The New York Jets spent the entire off-season talking about their running game in prideful, reverential terms. Yet never made the effort to improve it. They didn’t pursue a blue-chip running back. They didn’t add a run blocking tight end. They didn’t upgrade at the fullback position. Basically, they stubbornly stuck to their average starting running back, a below average fullback, a collection of unproven backups, and a group of wide receivers playing tight end. Are we surprised they have struggled to run the football through three games?
Despite many people’s insistence at holding on to hope for Shonn Greene, the problems with the running game start with him. The film breakdown from the first two weeks (and the third week) show him consistently leaving yards on the field. The numbers support this as well. Greene has 57 carries for 157 yards, which comes out to an embarrassingly low 2.8 yards per carry. With 22 carries, backup Bilal Powell has averaged 4.0 yards per carry. The contrast was most clearly shown last week when Greene could only rack up 40 yards on 19 carries (2.1 YPC) and Powell was able to accumulate 45 yards on only 10 carries (4.5 YPC).
If Powell would have had Greene’s 19 carries, he projects to finish with a solid 85 yards on the ground. The excuse that the offensive line isn’t creating holes is simply incorrect. Are they a dominant unit? No. However, they are opening lanes on a regular enough basis for a competent NFL running back to average 4 yards per carry.
Greene is a plodding back who seems to have lost a step from last season, a harsh reality that could have him out of the league within a few years. He cannot get the edge on outside runs. He cannot make anybody miss when he gets to the second level on inside runs. He stumbles frequently when receiving handoffs and isn’t running anybody over because he can’t generate enough momentum. When you get 27 carries in a NFL game and can’t crack 100 yards as Greene couldn’t in week one, you aren’t good enough to be a starter.
We constantly hear how Greene is a slow starter in both seasons and games. Why do the Jets need to wait until week 7 for Greene to get going? How about he comes into the season down 15 pounds and looking to gain a step, instead of starting even slower than he has the previous two years? Are the Jets expected to wait until Greene’s 15th carry in every game for him to have a single run over 3 yards? I don’t think it is insane to have higher expectations of a starting running back than that. This is his contract year and he has 57 carries for 157 yards…57 carries for 157 yards!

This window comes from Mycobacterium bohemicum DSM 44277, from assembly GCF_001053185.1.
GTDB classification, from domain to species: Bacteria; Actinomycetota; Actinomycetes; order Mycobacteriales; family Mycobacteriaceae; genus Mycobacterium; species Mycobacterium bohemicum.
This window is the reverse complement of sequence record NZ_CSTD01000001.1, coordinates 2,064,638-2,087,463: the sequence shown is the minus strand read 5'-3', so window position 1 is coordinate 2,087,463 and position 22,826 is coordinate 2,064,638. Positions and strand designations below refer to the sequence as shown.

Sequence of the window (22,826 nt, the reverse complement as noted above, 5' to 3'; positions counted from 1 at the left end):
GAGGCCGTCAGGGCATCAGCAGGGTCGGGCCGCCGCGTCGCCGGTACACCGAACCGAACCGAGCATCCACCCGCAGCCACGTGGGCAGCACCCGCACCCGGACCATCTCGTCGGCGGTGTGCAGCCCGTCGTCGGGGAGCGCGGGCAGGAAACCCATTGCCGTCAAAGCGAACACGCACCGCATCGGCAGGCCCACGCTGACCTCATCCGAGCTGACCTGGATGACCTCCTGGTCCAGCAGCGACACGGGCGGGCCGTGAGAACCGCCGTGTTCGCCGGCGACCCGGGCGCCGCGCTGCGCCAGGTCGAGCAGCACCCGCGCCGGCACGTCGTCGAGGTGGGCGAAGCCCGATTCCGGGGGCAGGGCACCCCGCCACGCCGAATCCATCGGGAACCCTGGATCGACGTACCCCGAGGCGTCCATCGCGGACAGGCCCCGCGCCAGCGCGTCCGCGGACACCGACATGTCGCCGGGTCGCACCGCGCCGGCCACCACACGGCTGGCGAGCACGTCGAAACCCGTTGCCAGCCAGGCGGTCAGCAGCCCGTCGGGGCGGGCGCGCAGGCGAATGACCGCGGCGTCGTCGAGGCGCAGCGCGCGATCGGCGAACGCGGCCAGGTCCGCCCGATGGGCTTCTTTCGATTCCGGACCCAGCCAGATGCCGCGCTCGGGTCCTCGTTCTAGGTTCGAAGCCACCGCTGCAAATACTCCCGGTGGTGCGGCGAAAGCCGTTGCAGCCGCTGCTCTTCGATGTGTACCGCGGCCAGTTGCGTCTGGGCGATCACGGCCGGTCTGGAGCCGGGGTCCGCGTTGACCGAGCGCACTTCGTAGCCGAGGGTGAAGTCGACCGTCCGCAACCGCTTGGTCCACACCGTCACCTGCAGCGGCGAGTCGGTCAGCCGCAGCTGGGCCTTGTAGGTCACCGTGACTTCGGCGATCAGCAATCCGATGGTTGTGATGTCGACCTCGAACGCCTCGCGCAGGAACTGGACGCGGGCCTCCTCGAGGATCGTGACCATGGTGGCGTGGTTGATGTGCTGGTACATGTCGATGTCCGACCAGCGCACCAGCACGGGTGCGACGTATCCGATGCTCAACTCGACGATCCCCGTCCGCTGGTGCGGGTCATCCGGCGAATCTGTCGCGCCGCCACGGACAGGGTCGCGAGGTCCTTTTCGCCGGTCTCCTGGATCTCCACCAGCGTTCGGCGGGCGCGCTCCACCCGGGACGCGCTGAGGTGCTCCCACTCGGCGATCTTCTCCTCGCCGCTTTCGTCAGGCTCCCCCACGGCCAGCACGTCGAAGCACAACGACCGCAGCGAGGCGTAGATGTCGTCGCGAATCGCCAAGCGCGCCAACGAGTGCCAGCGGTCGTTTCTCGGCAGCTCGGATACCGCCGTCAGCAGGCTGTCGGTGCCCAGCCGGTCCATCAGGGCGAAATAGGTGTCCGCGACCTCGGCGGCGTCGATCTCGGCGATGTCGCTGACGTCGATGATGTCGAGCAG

So what is the solution? The Jets would be wise to add an option from outside the organization, whether it is Ryan Grant via free agency or Chris Ivory via trade. However, Mike Tannebaum has shown no inclination to improve the running back position so why would he start now? If the Jets are staying in house, the answer is simple – make Bilal Powell the starter, make Joe McKnight the third down back, considering he is arguably the fastest player on the offense and can catch an out route out of the backfield better than Tim Tebow could. Speaking of Tebow, make him the short yardage back from the quarterback position. In case you haven’t noticed, Greene is poor in short yardage situations as well and that is something Tebow traditionally excels at.
Outside of running back, Konrad Reuland should play above Jeff Cumberland as the backup tight end when Dustin Keller returns. He should also see more action at fullback, since anything that keeps John Conner off the field is a positive. The Jets should also incorporate Jeremy Kerley into the running game. Kerley is averaging a monstrous 23 yards per catch and has shown the ability to make things happen as a returner and runner (on reverses and out of the Wildcat last year). Have you seen how Green Bay uses Randall Cobb? That is how the Jets should use Kerley in their running game.
The New York Jets running problems will only be solved if they turn away from the ignorant 20 carries per game for Shonn Greene. It is time for a committee approach that is more creative and gives Mark Sanchez the hope of having a balanced offense.